The amount of music data for this study was significant. In writing the manuscript for submission, it was evident that there was more data than what could effectively be initially presented. A manuscript titled “Music preferences of mechanically ventilated patients participating in a randomized controlled trial” has been accepted for publication in Music and Medicine at a future date.
A second manuscript will soon follow to publish the remainder of the music data.
In June 2014, I traveled to Toronto, Canada, where I presented the music data from this study at the International Music and Medicine symposium.
This research trajectory also led to an invitation to write a chapter on music therapy in surgical and procedural support in “Guidelines for Music Therapy with Adult Medical Patients” by Barcelona Publishers. Shortly following the release of the
book, it was translated into Spanish, and demand for this text has been high. Additionally, as a result of the collaborative nature of this work, I co-authored a chapter on music interventions in the latest edition of “Complementary & Alternative Therapies in Nursing,” edited by Lindquist, Snyder, and Tracy and published by Springer.
Many other opportunities followed this frenzy and proved to be quite substantial in nature. One such opportunity included a call from Dr. Linda Chlan, now at The Ohio State University, who inquired about my availability to collaborate on a new study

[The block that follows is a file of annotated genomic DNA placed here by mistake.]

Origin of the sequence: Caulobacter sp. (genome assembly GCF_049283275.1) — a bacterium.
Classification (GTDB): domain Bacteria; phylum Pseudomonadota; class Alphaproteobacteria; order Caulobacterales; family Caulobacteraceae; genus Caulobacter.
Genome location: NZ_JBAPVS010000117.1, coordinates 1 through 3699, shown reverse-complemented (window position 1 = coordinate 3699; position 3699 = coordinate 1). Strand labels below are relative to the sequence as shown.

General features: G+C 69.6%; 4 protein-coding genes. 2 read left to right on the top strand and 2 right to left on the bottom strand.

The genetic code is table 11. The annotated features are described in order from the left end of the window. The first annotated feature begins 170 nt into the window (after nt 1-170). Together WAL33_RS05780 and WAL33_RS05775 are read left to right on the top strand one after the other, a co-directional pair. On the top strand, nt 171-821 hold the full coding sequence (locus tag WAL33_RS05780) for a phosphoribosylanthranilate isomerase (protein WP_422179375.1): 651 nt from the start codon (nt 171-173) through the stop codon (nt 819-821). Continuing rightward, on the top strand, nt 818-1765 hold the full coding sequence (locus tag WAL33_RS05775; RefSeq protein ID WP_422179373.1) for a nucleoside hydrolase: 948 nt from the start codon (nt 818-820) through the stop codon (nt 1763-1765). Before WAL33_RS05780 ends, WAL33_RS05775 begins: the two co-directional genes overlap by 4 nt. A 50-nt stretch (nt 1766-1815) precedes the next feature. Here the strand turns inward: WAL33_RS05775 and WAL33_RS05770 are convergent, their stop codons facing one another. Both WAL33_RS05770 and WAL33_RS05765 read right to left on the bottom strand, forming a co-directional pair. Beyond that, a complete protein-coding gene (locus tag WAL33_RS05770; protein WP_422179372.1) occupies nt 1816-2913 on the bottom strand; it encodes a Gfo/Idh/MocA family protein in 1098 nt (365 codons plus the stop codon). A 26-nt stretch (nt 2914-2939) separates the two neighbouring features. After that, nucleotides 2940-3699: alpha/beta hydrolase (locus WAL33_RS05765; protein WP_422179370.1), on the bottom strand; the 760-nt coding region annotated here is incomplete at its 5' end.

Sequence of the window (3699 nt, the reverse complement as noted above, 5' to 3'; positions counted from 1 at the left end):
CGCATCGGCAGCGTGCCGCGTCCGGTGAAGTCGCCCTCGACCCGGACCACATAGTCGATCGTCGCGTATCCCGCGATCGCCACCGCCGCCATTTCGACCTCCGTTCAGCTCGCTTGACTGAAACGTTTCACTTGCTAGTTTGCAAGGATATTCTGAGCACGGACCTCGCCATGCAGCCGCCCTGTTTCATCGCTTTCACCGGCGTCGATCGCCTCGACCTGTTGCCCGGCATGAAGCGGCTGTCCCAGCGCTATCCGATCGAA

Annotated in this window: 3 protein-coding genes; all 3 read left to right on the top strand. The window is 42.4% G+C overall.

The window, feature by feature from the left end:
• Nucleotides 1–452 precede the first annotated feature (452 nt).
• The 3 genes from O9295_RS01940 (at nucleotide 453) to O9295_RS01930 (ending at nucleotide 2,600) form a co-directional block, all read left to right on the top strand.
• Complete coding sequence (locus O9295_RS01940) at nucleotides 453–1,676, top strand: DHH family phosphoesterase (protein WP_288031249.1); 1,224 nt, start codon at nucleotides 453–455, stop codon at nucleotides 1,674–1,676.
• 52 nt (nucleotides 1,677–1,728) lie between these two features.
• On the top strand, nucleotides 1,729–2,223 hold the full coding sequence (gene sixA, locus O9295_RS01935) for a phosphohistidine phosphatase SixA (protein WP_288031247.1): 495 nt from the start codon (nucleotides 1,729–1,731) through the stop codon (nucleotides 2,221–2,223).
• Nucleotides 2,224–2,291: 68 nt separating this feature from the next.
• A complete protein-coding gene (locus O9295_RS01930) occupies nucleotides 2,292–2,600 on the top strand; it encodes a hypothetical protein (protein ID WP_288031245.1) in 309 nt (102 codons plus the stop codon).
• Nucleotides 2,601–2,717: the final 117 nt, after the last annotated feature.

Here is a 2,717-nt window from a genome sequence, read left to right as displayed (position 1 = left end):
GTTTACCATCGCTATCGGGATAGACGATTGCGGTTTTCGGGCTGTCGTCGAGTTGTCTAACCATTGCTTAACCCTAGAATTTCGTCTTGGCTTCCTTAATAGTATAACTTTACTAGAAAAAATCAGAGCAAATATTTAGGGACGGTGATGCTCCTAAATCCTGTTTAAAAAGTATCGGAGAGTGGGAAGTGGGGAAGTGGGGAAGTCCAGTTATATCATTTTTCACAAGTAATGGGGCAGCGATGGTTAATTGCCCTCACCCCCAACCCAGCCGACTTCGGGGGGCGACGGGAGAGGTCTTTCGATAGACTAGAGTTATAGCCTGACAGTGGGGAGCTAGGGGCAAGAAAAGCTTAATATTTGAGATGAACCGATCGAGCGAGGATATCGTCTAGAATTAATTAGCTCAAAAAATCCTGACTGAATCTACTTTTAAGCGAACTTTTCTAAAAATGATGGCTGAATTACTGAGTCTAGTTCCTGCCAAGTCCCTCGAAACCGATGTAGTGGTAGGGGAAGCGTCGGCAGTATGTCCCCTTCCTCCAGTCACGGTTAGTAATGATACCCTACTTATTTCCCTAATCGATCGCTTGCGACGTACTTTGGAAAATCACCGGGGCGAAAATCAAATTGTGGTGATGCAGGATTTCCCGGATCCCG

with researchers from Yale University. This pilot study will explore how a patient-directed music listening protocol impacts symptoms for critically ill patients who commonly experience anxiety, delirium, or sleep deprivation. The pilot study data
will be utilized to support the application of an NIH grant for a multi-site, randomized controlled trial (sites include Minnesota, Ohio and Connecticut).
Another opportunity that arose as a result of this study was sparked when a family member of an ICU patient read about the research study. As a result of reading about how music positively impacted ICU patients, this family member decided to tune in to Minnesota Public Radio (MPR) and play classical music for their loved one during their hospital stay.
He was so moved by the research that he also contacted MPR and told them about what he read.
This call prompted MPR to further consider their way of bringing music to their listeners and the role that music can play in their lives, their health, and wellbeing. As a result, MPR contacted me and asked to learn more about music’s healing power. Currently, conversations are underway with MPR to further discover how to help their listeners better understand and make use of the healing power of music. While completing a major study is a significant milestone, it is evident that closing a study leads to many new openings. That has certainly been the case for this study and the publications it produced. The success of this all is truly due to a committed, talented, and interdisciplinary team. It is nothing short of amazing what can be accomplished and created when we work together to improve the health outcomes and wellbeing of our patients.